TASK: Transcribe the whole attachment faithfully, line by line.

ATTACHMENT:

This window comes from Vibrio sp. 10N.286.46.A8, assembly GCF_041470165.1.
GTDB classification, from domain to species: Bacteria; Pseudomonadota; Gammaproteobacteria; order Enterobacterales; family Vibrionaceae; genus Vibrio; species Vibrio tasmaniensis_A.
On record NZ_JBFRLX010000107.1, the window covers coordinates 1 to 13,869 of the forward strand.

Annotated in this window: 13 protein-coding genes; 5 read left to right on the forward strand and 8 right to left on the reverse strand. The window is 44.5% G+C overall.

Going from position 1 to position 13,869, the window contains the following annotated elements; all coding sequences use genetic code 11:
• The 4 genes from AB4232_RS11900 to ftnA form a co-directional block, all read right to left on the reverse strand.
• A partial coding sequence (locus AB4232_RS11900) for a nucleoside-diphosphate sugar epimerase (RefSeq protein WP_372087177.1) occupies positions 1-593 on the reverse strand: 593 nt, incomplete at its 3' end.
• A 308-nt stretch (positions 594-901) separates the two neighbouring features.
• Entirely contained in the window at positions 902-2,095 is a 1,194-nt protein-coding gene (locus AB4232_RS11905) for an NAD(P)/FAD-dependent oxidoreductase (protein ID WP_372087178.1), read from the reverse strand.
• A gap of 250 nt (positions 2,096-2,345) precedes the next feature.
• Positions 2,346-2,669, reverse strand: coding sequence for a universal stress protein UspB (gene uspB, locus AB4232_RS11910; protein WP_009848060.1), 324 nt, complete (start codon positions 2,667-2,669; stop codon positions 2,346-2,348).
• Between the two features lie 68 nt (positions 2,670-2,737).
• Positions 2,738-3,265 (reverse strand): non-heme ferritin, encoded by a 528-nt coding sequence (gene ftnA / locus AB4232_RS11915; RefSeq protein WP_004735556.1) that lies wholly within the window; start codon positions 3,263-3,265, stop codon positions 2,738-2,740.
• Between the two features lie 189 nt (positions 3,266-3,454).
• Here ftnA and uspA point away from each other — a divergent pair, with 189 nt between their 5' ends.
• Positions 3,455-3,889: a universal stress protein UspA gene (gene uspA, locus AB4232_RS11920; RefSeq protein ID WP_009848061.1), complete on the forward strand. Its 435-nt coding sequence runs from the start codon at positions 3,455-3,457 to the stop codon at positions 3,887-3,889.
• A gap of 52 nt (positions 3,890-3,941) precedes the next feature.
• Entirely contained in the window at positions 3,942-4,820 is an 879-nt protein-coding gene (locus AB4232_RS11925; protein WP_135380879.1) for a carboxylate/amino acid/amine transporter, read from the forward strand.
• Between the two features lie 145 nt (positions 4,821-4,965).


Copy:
This window comes from Vibrio sp. 10N.286.46.A8, assembly GCF_041470165.1.
GTDB classification, from domain to species: Bacteria; Pseudomonadota; Gammaproteobacteria; order Enterobacterales; family Vibrionaceae; genus Vibrio; species Vibrio tasmaniensis_A.
On record NZ_JBFRLX010000107.1, the window covers coordinates 1 to 13,869 of the forward strand.

Annotated in this window: 13 protein-coding genes; 5 read left to right on the forward strand and 8 right to left on the reverse strand. The window is 44.5% G+C overall.

Going from position 1 to position 13,869, the window contains the following annotated elements; all coding sequences use genetic code 11:
• The 4 genes from AB4232_RS11900 to ftnA form a co-directional block, all read right to left on the reverse strand.
• A partial coding sequence (locus AB4232_RS11900) for a nucleoside-diphosphate sugar epimerase (RefSeq protein WP_372087177.1) occupies positions 1-593 on the reverse strand: 593 nt, incomplete at its 3' end.
• A 308-nt stretch (positions 594-901) separates the two neighbouring features.
• Entirely contained in the window at positions 902-2,095 is a 1,194-nt protein-coding gene (locus AB4232_RS11905) for an NAD(P)/FAD-dependent oxidoreductase (protein ID WP_372087178.1), read from the reverse strand.
• A gap of 250 nt (positions 2,096-2,345) precedes the next feature.
• Positions 2,346-2,669, reverse strand: coding sequence for a universal stress protein UspB (gene uspB, locus AB4232_RS11910; protein WP_009848060.1), 324 nt, complete (start codon positions 2,667-2,669; stop codon positions 2,346-2,348).
• Between the two features lie 68 nt (positions 2,670-2,737).
• Positions 2,738-3,265 (reverse strand): non-heme ferritin, encoded by a 528-nt coding sequence (gene ftnA / locus AB4232_RS11915; RefSeq protein WP_004735556.1) that lies wholly within the window; start codon positions 3,263-3,265, stop codon positions 2,738-2,740.
• Between the two features lie 189 nt (positions 3,266-3,454).
• Here ftnA and uspA point away from each other — a divergent pair, with 189 nt between their 5' ends.
• Positions 3,455-3,889: a universal stress protein UspA gene (gene uspA, locus AB4232_RS11920; RefSeq protein ID WP_009848061.1), complete on the forward strand. Its 435-nt coding sequence runs from the start codon at positions 3,455-3,457 to the stop codon at positions 3,887-3,889.
• A gap of 52 nt (positions 3,890-3,941) precedes the next feature.
• Entirely contained in the window at positions 3,942-4,820 is an 879-nt protein-coding gene (locus AB4232_RS11925; protein WP_135380879.1) for a carboxylate/amino acid/amine transporter, read from the forward strand.
• Between the two features lie 145 nt (positions 4,821-4,965).